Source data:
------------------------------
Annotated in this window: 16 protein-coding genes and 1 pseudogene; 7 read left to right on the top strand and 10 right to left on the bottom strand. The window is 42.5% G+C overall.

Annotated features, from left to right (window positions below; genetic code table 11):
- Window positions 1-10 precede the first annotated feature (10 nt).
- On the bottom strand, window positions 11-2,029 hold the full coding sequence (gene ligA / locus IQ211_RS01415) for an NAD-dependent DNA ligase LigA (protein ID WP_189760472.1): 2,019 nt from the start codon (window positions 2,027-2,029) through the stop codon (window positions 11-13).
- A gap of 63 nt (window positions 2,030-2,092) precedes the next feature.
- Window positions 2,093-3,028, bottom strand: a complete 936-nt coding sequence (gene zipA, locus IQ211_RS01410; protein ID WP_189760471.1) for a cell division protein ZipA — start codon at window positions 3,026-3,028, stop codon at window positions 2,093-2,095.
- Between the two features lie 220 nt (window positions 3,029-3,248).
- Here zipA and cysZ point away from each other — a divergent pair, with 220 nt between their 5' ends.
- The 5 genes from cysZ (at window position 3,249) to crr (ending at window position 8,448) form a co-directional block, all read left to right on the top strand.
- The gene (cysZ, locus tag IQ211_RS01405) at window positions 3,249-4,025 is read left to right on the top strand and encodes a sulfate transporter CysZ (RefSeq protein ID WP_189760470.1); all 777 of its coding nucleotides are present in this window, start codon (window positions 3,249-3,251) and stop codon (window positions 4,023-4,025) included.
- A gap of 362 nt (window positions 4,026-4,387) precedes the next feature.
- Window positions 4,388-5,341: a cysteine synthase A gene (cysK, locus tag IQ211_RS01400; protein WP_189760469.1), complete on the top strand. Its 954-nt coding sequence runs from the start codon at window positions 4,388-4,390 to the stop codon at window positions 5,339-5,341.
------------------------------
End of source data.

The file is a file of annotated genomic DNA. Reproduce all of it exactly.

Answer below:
Annotated in this window: 16 protein-coding genes and 1 pseudogene; 7 read left to right on the top strand and 10 right to left on the bottom strand. The window is 42.5% G+C overall.

Annotated features, from left to right (window positions below; genetic code table 11):
- Window positions 1-10 precede the first annotated feature (10 nt).
- On the bottom strand, window positions 11-2,029 hold the full coding sequence (gene ligA / locus IQ211_RS01415) for an NAD-dependent DNA ligase LigA (protein ID WP_189760472.1): 2,019 nt from the start codon (window positions 2,027-2,029) through the stop codon (window positions 11-13).
- A gap of 63 nt (window positions 2,030-2,092) precedes the next feature.
- Window positions 2,093-3,028, bottom strand: a complete 936-nt coding sequence (gene zipA, locus IQ211_RS01410; protein ID WP_189760471.1) for a cell division protein ZipA — start codon at window positions 3,026-3,028, stop codon at window positions 2,093-2,095.
- Between the two features lie 220 nt (window positions 3,029-3,248).
- Here zipA and cysZ point away from each other — a divergent pair, with 220 nt between their 5' ends.
- The 5 genes from cysZ (at window position 3,249) to crr (ending at window position 8,448) form a co-directional block, all read left to right on the top strand.
- The gene (cysZ, locus tag IQ211_RS01405) at window positions 3,249-4,025 is read left to right on the top strand and encodes a sulfate transporter CysZ (RefSeq protein ID WP_189760470.1); all 777 of its coding nucleotides are present in this window, start codon (window positions 3,249-3,251) and stop codon (window positions 4,023-4,025) included.
- A gap of 362 nt (window positions 4,026-4,387) precedes the next feature.
- Window positions 4,388-5,341: a cysteine synthase A gene (cysK, locus tag IQ211_RS01400; protein WP_189760469.1), complete on the top strand. Its 954-nt coding sequence runs from the start codon at window positions 4,388-4,390 to the stop codon at window positions 5,339-5,341.